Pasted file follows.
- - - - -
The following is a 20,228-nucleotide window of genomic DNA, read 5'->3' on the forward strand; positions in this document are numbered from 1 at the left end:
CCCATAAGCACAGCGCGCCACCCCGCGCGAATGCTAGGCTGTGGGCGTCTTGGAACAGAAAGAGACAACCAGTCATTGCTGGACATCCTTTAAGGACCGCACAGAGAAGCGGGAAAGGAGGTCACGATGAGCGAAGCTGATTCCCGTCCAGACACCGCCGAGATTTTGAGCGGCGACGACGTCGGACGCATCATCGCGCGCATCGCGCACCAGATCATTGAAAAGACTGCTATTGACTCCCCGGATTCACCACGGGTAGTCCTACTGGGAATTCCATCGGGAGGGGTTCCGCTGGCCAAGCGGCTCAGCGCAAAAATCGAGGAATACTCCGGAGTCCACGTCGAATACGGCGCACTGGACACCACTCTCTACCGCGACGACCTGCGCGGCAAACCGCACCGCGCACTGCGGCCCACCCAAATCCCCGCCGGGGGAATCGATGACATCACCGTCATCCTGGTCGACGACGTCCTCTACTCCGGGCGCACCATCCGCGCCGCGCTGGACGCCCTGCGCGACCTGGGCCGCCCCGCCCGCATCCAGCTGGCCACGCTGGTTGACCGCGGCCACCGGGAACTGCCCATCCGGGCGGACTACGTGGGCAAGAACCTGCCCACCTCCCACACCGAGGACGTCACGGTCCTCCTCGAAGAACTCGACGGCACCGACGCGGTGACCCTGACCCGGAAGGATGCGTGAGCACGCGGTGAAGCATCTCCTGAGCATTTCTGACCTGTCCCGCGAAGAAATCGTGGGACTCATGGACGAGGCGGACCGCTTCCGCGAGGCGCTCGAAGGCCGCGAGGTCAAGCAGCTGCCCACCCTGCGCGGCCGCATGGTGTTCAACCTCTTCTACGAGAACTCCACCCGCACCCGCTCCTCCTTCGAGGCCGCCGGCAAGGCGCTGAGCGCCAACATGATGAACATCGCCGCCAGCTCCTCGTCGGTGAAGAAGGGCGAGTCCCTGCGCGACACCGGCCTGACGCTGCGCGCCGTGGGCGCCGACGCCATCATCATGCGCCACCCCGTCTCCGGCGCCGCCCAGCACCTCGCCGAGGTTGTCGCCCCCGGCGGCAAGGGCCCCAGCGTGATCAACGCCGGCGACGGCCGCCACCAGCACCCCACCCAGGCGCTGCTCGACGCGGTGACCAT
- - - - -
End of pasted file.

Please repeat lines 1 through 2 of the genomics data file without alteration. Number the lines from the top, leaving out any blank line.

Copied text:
The following is a 20,228-nucleotide window of genomic DNA, read 5'->3' on the forward strand; positions in this document are numbered from 1 at the left end:
CCCATAAGCACAGCGCGCCACCCCGCGCGAATGCTAGGCTGTGGGCGTCTTGGAACAGAAAGAGACAACCAGTCATTGCTGGACATCCTTTAAGGACCGCACAGAGAAGCGGGAAAGGAGGTCACGATGAGCGAAGCTGATTCCCGTCCAGACACCGCCGAGATTTTGAGCGGCGACGACGTCGGACGCATCATCGCGCGCATCGCGCACCAGATCATTGAAAAGACTGCTATTGACTCCCCGGATTCACCACGGGTAGTCCTACTGGGAATTCCATCGGGAGGGGTTCCGCTGGCCAAGCGGCTCAGCGCAAAAATCGAGGAATACTCCGGAGTCCACGTCGAATACGGCGCACTGGACACCACTCTCTACCGCGACGACCTGCGCGGCAAACCGCACCGCGCACTGCGGCCCACCCAAATCCCCGCCGGGGGAATCGATGACATCACCGTCATCCTGGTCGACGACGTCCTCTACTCCGGGCGCACCATCCGCGCCGCGCTGGACGCCCTGCGCGACCTGGGCCGCCCCGCCCGCATCCAGCTGGCCACGCTGGTTGACCGCGGCCACCGGGAACTGCCCATCCGGGCGGACTACGTGGGCAAGAACCTGCCCACCTCCCACACCGAGGACGTCACGGTCCTCCTCGAAGAACTCGACGGCACCGACGCGGTGACCCTGACCCGGAAGGATGCGTGAGCACGCGGTGAAGCATCTCCTGAGCATTTCTGACCTGTCCCGCGAAGAAATCGTGGGACTCATGGACGAGGCGGACCGCTTCCGCGAGGCGCTCGAAGGCCGCGAGGTCAAGCAGCTGCCCACCCTGCGCGGCCGCATGGTGTTCAACCTCTTCTACGAGAACTCCACCCGCACCCGCTCCTCCTTCGAGGCCGCCGGCAAGGCGCTGAGCGCCAACATGATGAACATCGCCGCCAGCTCCTCGTCGGTGAAGAAGGGCGAGTCCCTGCGCGACACCGGCCTGACGCTGCGCGCCGTGGGCGCCGACGCCATCATCATGCGCCACCCCGTCTCCGGCGCCGCCCAGCACCTCGCCGAGGTTGTCGCCCCCGGCGGCAAGGGCCCCAGCGTGATCAACGCCGGCGACGGCCGCCACCAGCACCCCACCCAGGCGCTGCTCGACGCGGTGACCAT